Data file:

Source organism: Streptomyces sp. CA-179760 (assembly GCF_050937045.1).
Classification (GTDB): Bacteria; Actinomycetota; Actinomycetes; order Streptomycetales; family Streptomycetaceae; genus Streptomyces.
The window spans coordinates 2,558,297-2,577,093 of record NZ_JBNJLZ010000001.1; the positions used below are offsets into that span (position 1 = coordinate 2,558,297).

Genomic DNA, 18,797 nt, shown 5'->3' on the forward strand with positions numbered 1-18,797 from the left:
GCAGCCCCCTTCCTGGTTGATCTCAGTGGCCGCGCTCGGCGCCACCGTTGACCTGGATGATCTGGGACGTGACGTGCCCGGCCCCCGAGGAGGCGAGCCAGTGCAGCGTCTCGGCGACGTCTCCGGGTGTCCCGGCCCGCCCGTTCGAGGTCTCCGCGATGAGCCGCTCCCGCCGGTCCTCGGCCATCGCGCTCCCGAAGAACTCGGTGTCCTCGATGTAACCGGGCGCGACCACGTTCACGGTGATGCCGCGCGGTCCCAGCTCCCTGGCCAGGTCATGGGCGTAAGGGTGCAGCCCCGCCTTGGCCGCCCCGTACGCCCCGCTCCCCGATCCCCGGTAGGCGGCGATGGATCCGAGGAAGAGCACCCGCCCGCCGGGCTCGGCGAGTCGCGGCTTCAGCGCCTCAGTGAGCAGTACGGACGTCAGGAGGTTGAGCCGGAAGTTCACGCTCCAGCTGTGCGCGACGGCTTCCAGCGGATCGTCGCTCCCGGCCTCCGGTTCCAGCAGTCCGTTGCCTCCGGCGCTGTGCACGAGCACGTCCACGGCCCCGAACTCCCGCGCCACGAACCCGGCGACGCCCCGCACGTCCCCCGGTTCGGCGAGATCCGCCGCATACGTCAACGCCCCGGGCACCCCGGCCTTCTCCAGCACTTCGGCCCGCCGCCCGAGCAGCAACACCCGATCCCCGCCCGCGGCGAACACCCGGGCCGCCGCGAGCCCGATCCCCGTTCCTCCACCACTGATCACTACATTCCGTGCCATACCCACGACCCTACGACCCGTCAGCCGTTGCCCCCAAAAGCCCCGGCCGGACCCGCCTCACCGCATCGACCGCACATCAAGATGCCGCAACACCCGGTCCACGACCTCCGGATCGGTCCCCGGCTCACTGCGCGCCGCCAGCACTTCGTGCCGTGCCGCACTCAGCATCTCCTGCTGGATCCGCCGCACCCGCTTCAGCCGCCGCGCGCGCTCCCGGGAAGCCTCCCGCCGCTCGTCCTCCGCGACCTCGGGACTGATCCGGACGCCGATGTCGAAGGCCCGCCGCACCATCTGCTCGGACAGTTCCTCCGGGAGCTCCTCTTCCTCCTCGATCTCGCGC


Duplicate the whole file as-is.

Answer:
Source organism: Streptomyces sp. CA-179760 (assembly GCF_050937045.1).
Classification (GTDB): Bacteria; Actinomycetota; Actinomycetes; order Streptomycetales; family Streptomycetaceae; genus Streptomyces.
The window spans coordinates 2,558,297-2,577,093 of record NZ_JBNJLZ010000001.1; the positions used below are offsets into that span (position 1 = coordinate 2,558,297).

Genomic DNA, 18,797 nt, shown 5'->3' on the forward strand with positions numbered 1-18,797 from the left:
GCAGCCCCCTTCCTGGTTGATCTCAGTGGCCGCGCTCGGCGCCACCGTTGACCTGGATGATCTGGGACGTGACGTGCCCGGCCCCCGAGGAGGCGAGCCAGTGCAGCGTCTCGGCGACGTCTCCGGGTGTCCCGGCCCGCCCGTTCGAGGTCTCCGCGATGAGCCGCTCCCGCCGGTCCTCGGCCATCGCGCTCCCGAAGAACTCGGTGTCCTCGATGTAACCGGGCGCGACCACGTTCACGGTGATGCCGCGCGGTCCCAGCTCCCTGGCCAGGTCATGGGCGTAAGGGTGCAGCCCCGCCTTGGCCGCCCCGTACGCCCCGCTCCCCGATCCCCGGTAGGCGGCGATGGATCCGAGGAAGAGCACCCGCCCGCCGGGCTCGGCGAGTCGCGGCTTCAGCGCCTCAGTGAGCAGTACGGACGTCAGGAGGTTGAGCCGGAAGTTCACGCTCCAGCTGTGCGCGACGGCTTCCAGCGGATCGTCGCTCCCGGCCTCCGGTTCCAGCAGTCCGTTGCCTCCGGCGCTGTGCACGAGCACGTCCACGGCCCCGAACTCCCGCGCCACGAACCCGGCGACGCCCCGCACGTCCCCCGGTTCGGCGAGATCCGCCGCATACGTCAACGCCCCGGGCACCCCGGCCTTCTCCAGCACTTCGGCCCGCCGCCCGAGCAGCAACACCCGATCCCCGCCCGCGGCGAACACCCGGGCCGCCGCGAGCCCGATCCCCGTTCCTCCACCACTGATCACTACATTCCGTGCCATACCCACGACCCTACGACCCGTCAGCCGTTGCCCCCAAAAGCCCCGGCCGGACCCGCCTCACCGCATCGACCGCACATCAAGATGCCGCAACACCCGGTCCACGACCTCCGGATCGGTCCCCGGCTCACTGCGCGCCGCCAGCACTTCGTGCCGTGCCGCACTCAGCATCTCCTGCTGGATCCGCCGCACCCGCTTCAGCCGCCGCGCGCGCTCCCGGGAAGCCTCCCGCCGCTCGTCCTCCGCGACCTCGGGACTGATCCGGACGCCGATGTCGAAGGCCCGCCGCACCATCTGCTCGGACAGTTCCTCCGGGAGCTCCTCTTCCTCCTCGATCTCGCGC